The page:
The difference between MITO LIGHT® and infrared heat lamp

What is the difference between the MITO LIGHT® red light therapy products and the infrared heat lamp that your grandmother may have had? This is one of the very common questions we receive from you. In this article, we will explain what are the fundamental technological differences that also result in different effects on our biology.

The main difference is the mechanism of action of these two different devices. While our MITO LIGHT® devices use LED technology and aim primarily at increasing the efficiency of the mitochondria in the production of cellular energy ATP by using specific, carefully chosen wavelengths of red and near-infrared light, conventional infrared heat lamps use halogen technology and work primarily on the principle of heat therapy, since the vast majority of the energy emitted by these lamps is infrared heat.

Why do we use LED technology? Because mitochondria respond to light with wavelengths ranging from approximately 600 to 1000 nm (R). In addition, this range has several specific parts that are most efficient. Modern LED technology allows us to select the best spectra and exploit their full potential with high irradiance. The chromophores in the mitochondria (in particular Cytochrome c oxidase) absorb this type of light, leading to an increase in mitochondrial membrane potential, oxygen consumption, an increase in adenosine triphosphate (ATP) production and a transient increase in reactive oxygen species (ROS), which then results in increased antioxidant activity. These effects result in a wide range of positive effects on our energy, performance, cognition, hormonal function, skin quality, muscle, tendon or joint recovery and much more.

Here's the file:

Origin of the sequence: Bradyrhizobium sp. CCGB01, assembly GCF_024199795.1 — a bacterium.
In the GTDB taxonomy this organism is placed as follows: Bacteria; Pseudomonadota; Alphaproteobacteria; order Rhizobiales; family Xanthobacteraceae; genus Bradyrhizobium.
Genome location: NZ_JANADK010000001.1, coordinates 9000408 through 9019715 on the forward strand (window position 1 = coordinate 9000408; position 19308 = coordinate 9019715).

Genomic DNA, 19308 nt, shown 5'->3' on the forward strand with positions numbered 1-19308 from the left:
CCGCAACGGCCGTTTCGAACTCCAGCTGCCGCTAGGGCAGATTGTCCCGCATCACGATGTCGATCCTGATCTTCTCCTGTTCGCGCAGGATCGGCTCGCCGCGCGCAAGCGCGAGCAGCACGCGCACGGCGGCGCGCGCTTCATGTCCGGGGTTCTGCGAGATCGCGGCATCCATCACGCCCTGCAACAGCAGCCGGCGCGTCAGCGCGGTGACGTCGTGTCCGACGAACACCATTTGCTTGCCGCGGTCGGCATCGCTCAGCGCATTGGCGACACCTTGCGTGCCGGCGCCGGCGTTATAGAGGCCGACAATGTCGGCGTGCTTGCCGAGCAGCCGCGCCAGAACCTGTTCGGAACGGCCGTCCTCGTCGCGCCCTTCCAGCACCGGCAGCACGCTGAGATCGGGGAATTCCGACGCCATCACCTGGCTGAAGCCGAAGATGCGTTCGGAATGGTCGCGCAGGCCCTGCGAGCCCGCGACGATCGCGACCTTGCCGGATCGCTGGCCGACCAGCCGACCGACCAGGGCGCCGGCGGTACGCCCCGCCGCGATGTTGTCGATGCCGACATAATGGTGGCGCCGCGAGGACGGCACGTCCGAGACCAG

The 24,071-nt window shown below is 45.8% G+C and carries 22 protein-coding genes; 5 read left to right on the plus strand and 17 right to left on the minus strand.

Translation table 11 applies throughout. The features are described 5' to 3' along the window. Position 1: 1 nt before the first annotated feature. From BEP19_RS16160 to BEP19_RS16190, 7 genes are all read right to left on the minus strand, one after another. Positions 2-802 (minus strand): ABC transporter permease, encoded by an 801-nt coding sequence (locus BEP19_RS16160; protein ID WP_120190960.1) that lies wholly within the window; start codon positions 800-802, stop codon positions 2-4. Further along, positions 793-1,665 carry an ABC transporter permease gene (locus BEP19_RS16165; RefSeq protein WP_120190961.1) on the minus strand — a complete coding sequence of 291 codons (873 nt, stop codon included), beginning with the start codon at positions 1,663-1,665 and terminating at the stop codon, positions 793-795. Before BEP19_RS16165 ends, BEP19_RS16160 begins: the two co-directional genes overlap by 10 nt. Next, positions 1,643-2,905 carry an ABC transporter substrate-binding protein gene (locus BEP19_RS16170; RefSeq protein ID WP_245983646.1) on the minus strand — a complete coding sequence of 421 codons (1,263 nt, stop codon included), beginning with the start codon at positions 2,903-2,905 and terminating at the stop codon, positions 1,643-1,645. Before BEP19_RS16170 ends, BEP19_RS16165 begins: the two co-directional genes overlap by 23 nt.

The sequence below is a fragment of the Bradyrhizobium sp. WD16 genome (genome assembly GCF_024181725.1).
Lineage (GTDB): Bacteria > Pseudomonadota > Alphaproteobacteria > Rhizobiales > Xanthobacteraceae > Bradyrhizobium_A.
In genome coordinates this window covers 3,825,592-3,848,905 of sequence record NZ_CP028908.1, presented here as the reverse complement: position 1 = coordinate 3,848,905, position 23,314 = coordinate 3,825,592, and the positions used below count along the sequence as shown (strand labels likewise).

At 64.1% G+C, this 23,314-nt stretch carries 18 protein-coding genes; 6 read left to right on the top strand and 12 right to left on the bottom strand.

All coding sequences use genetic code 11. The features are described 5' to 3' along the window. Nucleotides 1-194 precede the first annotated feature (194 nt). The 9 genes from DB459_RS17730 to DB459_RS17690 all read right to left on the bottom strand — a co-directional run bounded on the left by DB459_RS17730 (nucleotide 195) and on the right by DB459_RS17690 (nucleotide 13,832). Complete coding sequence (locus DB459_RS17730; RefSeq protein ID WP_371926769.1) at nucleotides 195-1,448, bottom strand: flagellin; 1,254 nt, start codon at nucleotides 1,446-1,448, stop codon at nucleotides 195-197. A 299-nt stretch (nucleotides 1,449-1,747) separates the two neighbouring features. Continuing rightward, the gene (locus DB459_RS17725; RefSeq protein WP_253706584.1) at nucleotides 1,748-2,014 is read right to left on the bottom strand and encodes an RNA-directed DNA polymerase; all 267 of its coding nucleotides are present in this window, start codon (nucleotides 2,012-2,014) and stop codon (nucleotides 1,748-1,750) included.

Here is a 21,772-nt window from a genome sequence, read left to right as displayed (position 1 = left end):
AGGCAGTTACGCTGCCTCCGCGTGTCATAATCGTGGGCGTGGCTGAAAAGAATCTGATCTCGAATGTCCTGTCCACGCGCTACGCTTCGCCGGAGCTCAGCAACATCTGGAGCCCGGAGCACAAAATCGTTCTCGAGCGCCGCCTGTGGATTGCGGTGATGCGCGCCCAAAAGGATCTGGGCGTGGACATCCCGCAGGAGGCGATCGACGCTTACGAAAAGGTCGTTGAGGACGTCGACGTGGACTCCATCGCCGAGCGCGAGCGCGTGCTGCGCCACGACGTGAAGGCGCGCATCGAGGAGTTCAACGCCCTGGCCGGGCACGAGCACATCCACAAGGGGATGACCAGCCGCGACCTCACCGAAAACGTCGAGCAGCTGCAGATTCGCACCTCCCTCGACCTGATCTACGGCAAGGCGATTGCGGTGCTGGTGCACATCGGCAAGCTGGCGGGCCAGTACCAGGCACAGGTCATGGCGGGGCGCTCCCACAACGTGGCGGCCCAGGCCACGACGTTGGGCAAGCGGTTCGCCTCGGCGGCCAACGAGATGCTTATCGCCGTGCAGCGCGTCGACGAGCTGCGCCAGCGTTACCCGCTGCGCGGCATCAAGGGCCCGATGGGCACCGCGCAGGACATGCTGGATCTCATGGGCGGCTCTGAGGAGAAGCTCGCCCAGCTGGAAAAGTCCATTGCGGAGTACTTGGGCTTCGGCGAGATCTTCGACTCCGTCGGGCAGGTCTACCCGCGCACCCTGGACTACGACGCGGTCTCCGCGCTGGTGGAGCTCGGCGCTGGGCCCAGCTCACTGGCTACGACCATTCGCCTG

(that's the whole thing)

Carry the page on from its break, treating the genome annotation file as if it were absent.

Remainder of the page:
MITO LIGHT® devices use two types of light spectrum. The first type is the visible red spectrum with wavelengths of 660 and 670 nm, which is mainly absorbed by the skin and is important for a healthy and youthful skin. The second type is the near-infrared spectrum at wavelengths of 830 and 850 nm, which penetrates deeper into the body.



Unfortunately, conventional halogen infrared heat lamps do not have this option of selecting specific wavelengths and rely on a wide range of wavelengths from the red to the far infrared spectrum. Because of this, they end up emitting only a minimal percentage of the effective wavelengths that affect mitochondria. In fact, the vast majority of the spectrum generates heat, which may also have some positive effect, such as increased blood flow, but is otherwise diametrically different from the effects of the red and near-infrared spectrum.



Are you still confused? For a final understanding of this topic, it is still important to understand that the infrared spectrum has three types, which differ greatly in their effect. The first is the near-infrared spectrum, which is often referred to as NIR or IR-A. This spectrum has the shortest wavelengths in the approximate range of 750 - 1400 nm. As a result, it emits only moderate heat and penetrates the subcutaneous tissue. However, only part of it is absorbed directly in the mitochondria, wavelengths above 1 000 nm are absorbed by water. Due to these specific properties, it is the most interesting part of the entire infrared spectrum, which is also why we use it in our MITO LIGHT® devices.


Wavelengths of infrared heat lamp (R)


We hope this article has helped you understand the differences between MITO LIGHT® devices and conventional infrared heat lamps. However, if you have any additional questions, feel free to write or call us and we will be happy to explain everything to you.


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